Mega: Privacy or Piracy?
On January 19th, 2012, the Federal Bureau of Investigation shut down the incredibly popular file-sharing site Megaupload.com. Within hours, the 13th largest website in the world—few competitors could actually compare themselves to the site, which had more than 150 million registered users, and accounted for a staggering four percent of all traffic on the Internet—was gone.
The end result? Charges against Megaupload and its executive staff, claiming they conspired to cause over $500 million in what the U.S. government called “harm to copyright holders” while raking in $175 million in illegal profits. Arrest warrants were executed on seven people (including Megaupload CEO and founder Kim “Dotcom” Schmitz), and two corporations as server farms around the world were forced to shut down their hosted content.
Responses to the shutdown varied. Intellectual property advocates celebrated the takedown, but “hacktivist” group Anonymous (fresh off a variety of web-based hijinks protesting the Stop Online Privacy Act (SOPA)) expressed their displeasure with a coordinated takedown of websites owned by large media corporations and the United States Department of Justice.
Regardless of the political fallout, other sites were all too happy to fill the void left by Megaupload’s fall. RapidShare, DropBox, and their file-sharing brethren quickly rose up like the fabled Hydra, with many new “heads” fighting to replace the one so inauspiciously lopped off by the U.S. government.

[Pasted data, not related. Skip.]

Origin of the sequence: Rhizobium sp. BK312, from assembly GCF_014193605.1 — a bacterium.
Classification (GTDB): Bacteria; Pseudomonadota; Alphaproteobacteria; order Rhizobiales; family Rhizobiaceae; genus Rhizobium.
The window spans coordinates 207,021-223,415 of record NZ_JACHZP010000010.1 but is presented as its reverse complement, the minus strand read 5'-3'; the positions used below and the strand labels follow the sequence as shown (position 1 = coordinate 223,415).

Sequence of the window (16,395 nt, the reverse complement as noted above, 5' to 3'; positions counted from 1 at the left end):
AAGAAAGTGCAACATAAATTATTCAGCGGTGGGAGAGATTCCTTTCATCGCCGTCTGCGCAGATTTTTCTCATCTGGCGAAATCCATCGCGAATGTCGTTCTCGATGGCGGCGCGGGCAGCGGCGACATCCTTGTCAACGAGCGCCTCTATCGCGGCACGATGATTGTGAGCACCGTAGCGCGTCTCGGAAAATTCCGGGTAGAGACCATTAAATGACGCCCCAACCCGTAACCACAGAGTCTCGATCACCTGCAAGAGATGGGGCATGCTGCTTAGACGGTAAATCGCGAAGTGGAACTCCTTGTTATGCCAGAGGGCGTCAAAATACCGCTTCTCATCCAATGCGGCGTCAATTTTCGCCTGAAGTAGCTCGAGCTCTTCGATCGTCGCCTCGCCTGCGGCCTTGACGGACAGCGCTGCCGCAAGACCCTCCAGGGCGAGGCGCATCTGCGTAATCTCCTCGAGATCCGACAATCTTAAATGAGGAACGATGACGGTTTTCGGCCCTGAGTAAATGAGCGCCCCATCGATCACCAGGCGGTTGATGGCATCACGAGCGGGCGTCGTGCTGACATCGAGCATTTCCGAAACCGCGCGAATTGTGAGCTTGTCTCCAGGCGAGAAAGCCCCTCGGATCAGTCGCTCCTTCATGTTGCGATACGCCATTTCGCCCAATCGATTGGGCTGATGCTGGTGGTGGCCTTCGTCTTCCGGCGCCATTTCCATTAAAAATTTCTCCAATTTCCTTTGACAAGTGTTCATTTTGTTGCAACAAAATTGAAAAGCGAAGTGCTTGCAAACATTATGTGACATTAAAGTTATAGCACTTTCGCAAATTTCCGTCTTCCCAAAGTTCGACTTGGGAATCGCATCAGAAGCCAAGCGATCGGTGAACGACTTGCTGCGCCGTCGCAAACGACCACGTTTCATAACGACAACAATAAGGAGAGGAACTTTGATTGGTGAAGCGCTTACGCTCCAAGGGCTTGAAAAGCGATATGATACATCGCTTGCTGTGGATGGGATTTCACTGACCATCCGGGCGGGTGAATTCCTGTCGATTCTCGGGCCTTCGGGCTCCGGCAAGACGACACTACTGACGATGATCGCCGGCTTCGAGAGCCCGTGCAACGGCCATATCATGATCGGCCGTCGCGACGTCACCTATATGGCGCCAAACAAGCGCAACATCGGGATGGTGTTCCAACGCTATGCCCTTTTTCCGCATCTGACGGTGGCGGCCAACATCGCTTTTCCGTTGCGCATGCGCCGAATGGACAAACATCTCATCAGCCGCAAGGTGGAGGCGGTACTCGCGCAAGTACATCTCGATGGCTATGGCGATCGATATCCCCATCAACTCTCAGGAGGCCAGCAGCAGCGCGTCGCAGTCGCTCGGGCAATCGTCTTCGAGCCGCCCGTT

Nor was the cut quite as clean as the FBI and DOJ might’ve hoped. After winning his freedom, a portion of his confiscated assets, and a series of court verdicts in the wake of the Megaupload debacle, Kim Dotcom returned to the business of digital file sharing exactly one year after Megaupload was shut down. Perhaps unsurprisingly, it was an immediate success, becoming the largest website in New Zealand after only three days.
For his part, Dotcom is framing both the Megaupload case and his new business venture, Mega.co.nz, as part of a digital rights issue, rather than one of intellectual property. Whether such an argument will endure a judicial review, or transform the global perspective (and case law) on digital file access and management, is uncertain. But in the meantime, the heir to Megaupload’s dubious legacy continues to rack up traffic, subscribers, and news.
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